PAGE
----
Article Text

AB1070 Comparison of Ultrasound Disease Activity Score in Assessing Joint Inflammation in RA: Comparison with CDAI
  1. M.A. Oliveira1,1,
  2. A. Machado2,
  3. P. Monteiro3,
  4. I. Cunha4,
  5. M.J. Mugeiro1
  1. 1Rheumatology, C.H. Cova Beira
  2. 2Faculdade de Ciencias da Saude- UBI, Covilha
  3. 3Rheumatology, Centro Hospitalar Tondela-Viseu, Viseu
  4. 4Rheumatology, Centro Hospitalar do Baixo Vouga, Aveiro, Portugal


Background Various clinical composite scores have been developed to assess disease activity and follow-up in patients with rheumatoid arthritis (RA). Ultrasound (US) examination can be a valuable help in clinical evaluation and in monitoring evolution of these patients. It is desirable to have a representative US composite score, in which most representative joints are included, that reflect a patient's overall disease activity.

Objectives To evaluate the correlation between Disease Activity Score of 28 joints (DAS-28), Clinical Disease Activity Index (CDAI) and Simplified Disease Activity Index (SDAI), with ultrasound findings in both Gray-scale (GS) and Color Doppler (CD). To compare a Clinical disease activity index (CDAI) with an ultrasound-based composite disease activity index (sCDAI).

Methods Thirty nine patients with RA were selected from database of a rheumatology unit according to age, sex and treatment by a blinded observer to the clinical activity and duration of disease. Patients underwent clinical evaluation by two different observers. Laboratory data, DAS 28, CDAI and SDAI were collected. Two different experienced sonographers blinded to clinical and demographic data, performed US evaluation in GS and CD of twelve joints (bilaterally: wrists, second, third and fifth metacarpophalangeal joints and second and fifth proximal interphalangeal joints). Synovitis was scored in GS and CD in a semi-quantitative way from 0 to 3. Spearmen's correlation coefficients were calculated to determine correlations between composite disease activity indices (DAS 28, SDAI, CDAI) and sonographic findings. A sonographic CDAI (sCDAI) was calculated. To calculate this index we replace the results of the twelve joints evaluated by US instead of using the results of the clinical examination of these same SJ in the CDAI.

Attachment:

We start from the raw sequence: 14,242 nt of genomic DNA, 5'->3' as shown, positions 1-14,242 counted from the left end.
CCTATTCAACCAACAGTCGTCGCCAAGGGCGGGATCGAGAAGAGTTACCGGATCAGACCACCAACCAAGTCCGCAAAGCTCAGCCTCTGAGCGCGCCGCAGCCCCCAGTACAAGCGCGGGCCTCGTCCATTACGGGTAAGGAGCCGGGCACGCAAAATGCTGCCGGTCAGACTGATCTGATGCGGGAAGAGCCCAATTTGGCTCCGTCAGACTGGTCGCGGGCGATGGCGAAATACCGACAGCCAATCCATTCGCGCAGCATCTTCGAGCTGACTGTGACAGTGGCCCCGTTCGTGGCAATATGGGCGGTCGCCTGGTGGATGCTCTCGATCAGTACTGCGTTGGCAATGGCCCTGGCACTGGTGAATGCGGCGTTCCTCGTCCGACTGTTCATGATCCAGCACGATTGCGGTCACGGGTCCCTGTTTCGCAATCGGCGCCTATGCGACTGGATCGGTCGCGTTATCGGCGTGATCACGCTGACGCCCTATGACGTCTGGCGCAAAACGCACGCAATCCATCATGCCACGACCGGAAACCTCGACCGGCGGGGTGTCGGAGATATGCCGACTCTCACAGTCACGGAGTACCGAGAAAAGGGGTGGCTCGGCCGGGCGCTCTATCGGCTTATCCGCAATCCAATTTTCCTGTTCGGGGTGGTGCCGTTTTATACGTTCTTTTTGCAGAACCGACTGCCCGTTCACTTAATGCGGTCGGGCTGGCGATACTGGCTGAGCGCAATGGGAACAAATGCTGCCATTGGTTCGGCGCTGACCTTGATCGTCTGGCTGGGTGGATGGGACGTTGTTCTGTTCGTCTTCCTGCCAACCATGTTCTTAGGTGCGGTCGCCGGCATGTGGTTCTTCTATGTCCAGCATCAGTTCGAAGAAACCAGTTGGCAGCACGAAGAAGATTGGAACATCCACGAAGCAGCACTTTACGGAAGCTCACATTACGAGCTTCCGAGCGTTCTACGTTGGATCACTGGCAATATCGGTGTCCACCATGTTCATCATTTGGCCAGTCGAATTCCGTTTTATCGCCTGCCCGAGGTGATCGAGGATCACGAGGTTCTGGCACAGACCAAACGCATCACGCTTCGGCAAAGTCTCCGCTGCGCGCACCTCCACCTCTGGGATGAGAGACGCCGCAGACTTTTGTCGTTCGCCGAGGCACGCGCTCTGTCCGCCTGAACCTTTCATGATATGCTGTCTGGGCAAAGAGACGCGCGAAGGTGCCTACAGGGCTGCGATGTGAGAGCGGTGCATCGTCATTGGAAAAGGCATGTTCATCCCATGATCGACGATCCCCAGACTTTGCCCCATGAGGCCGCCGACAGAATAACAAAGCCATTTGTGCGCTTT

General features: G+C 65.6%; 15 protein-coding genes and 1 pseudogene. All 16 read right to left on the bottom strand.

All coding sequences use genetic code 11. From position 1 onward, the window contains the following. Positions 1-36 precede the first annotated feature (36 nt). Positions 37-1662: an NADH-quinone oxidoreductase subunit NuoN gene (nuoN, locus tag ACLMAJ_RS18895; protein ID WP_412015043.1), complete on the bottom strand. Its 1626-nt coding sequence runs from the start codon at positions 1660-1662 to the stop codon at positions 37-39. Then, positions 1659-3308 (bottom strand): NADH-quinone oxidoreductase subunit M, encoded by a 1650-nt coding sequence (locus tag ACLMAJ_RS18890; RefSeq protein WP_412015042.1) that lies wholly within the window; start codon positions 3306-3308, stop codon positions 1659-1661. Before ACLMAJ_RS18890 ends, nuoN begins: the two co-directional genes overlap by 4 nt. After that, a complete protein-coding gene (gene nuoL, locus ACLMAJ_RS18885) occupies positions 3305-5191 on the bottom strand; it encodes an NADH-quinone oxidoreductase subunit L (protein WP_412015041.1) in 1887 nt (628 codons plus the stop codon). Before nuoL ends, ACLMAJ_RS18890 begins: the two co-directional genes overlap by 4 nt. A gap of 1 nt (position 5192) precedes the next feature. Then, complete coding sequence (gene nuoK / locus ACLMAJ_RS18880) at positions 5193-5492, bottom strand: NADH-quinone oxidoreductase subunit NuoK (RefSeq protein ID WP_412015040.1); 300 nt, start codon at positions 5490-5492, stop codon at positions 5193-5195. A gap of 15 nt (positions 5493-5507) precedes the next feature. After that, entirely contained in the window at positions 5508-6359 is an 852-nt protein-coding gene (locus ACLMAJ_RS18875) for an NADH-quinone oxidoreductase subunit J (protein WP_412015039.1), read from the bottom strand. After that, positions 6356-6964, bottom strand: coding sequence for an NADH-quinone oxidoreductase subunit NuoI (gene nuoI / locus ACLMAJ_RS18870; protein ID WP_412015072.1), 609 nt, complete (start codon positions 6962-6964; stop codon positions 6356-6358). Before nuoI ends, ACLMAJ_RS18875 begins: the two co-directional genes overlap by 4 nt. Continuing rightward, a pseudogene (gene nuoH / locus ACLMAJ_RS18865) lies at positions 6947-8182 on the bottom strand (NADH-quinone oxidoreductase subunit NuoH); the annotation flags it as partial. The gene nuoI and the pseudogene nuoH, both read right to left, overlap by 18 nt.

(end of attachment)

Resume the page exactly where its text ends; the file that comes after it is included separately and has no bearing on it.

Results DAS-28, CDAI and SDAI have a statistically significant correlation with both GS≥1 and CD ≥1 US findings. The correlation between DAS 28 and GSUS and CDUS was 0,38 (p=0,018) and 0,40 (p=0,012). The correlation between CDAI and GSUS and CDUS was 0,41 (p=0,01) and 0,58 (p≤0,001). The correlation between CDAI and GSUS and CDUS was 0,35 (p=0,027) and 0,49 (p=0,001). The average of the results of the CDAI (10,849±8,69) evaluation were very similar to the results obtained with sCDAI (10,83±8,89), when we use the presence of both GS and CD ≥1 to define synovitis. The results of the CDAI and sCDAI were not in agreement when to definite synovitis by US we use the results of GSUS or CDUS (14,67±9,05).

Conclusions There is a good correlation between the results of clinical examination appreciated by DAS 28, CDAI and SDAI and the US findings. The results of the sonography CDAI (sCDAI) were very similar to the CDAI, when we use both GS and CD US data to definite synovitis. However, when we only use GS data to define synovitis, sCDAI have a higher mean result.This is a very initial study that is trying to find the optimal number of joints to be evaluated by US in clinical practice.


  1. Damjanov N et al. Construct validity and reliability of ultrasound disease activity score in assessing joint inflammation in RA: comaprison with DAS-28. Rheumatology 2012; 51:120-128.

  2. Gärtner M et al. Sonographic joint assessment in rheumatoid arthritis. Arthritis and Rheum 2013, Vol 65 (8): 2005-2014.

Disclosure of Interest None declared

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